The Obama administration is again standing in the way of a duly enacted state law that requires voters to present valid photo identification before casting ballots.
The Obama Justice Department has already misused its authority by blocking such a law in South Carolina, and now it is going after the state of Texas, which enacted its voter ID law in 2011.
Tennessee has a similar law, and our state's recent Super Tuesday primary came and went without evidence that the voting rights of the elderly, poor and minorities were somehow infringed. In fact, the smooth primary voting in Tennessee was in marked contrast to the irresponsible predictions of "disenfranchisement" that opponents of the photo ID law had made prior to Super Tuesday.
In Texas' case, the Justice Department says the photo ID law cannot stand because Hispanic voters are less likely than other voters to have the required ID.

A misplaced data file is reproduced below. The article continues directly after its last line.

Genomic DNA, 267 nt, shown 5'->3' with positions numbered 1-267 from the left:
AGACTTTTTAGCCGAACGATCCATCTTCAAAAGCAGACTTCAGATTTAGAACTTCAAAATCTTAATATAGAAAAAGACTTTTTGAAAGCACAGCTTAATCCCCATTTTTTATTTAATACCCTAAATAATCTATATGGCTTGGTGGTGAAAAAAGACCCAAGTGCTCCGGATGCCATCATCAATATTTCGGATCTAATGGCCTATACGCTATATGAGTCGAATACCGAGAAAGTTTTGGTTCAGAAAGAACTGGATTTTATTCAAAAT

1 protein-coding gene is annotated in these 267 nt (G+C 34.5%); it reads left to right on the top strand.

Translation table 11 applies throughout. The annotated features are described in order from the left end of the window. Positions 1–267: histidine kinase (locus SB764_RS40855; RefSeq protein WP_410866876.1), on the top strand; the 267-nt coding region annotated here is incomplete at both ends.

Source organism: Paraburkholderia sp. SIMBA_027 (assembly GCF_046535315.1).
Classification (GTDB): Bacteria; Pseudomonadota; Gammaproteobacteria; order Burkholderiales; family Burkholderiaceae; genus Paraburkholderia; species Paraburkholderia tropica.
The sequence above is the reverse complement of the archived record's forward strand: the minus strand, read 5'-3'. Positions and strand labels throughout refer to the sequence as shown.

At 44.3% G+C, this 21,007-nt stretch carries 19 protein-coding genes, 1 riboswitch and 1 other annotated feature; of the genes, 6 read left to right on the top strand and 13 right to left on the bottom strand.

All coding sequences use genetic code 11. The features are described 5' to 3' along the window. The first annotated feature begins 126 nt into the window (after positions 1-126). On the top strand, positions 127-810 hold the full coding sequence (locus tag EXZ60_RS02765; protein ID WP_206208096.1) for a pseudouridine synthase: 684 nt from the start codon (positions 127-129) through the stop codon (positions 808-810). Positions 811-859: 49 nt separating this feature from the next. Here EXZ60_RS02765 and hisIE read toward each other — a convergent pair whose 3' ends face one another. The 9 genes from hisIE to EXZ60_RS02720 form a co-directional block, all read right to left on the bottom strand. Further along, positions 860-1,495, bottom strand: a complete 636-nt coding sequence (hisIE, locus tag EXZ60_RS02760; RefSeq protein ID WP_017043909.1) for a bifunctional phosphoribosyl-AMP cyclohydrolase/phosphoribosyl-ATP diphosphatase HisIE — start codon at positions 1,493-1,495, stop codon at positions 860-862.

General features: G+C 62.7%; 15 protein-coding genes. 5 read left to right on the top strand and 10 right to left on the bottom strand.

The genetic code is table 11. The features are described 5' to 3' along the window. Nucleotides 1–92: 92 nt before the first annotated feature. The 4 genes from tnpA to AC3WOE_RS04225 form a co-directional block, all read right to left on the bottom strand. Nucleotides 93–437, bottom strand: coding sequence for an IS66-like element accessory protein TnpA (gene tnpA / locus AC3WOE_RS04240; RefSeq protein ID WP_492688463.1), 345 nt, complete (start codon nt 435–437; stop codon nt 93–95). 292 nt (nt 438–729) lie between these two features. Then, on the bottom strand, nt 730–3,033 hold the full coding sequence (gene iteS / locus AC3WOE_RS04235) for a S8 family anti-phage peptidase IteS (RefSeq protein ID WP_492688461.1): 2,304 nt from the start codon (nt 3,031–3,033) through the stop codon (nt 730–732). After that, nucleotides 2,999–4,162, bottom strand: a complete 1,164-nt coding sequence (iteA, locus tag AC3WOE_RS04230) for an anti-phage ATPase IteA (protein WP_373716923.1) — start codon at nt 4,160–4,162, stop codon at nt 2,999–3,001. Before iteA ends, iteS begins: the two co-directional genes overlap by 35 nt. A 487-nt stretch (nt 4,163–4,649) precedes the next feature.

What the department downplays is the fact that in Texas, as in other states with photo ID laws, residents may obtain a free, state-issued photo ID card that is valid for voting. In addition, Texas voters who go to the polls without one of the approved types of identification may cast a provisional ballot and need only present a valid ID card at the registrar's office within six days of the election to have their ballots counted. The disabled as well as voters who have religious objections to having their picture taken also are exempt.
Those allowances are more than reasonable, and they make it simply ridiculous to claim that the ID requirement places an undue burden on voters.
What the photo ID rule may do, however, is prevent an individual from assuming someone else's identity and fraudulently casting a ballot in that person's name.
Protecting the ballot box from fraud is a well-justified goal of government -- in Texas, Tennessee, Georgia or any other state -- and the Obama administration should stop trying to block such commonsense measures.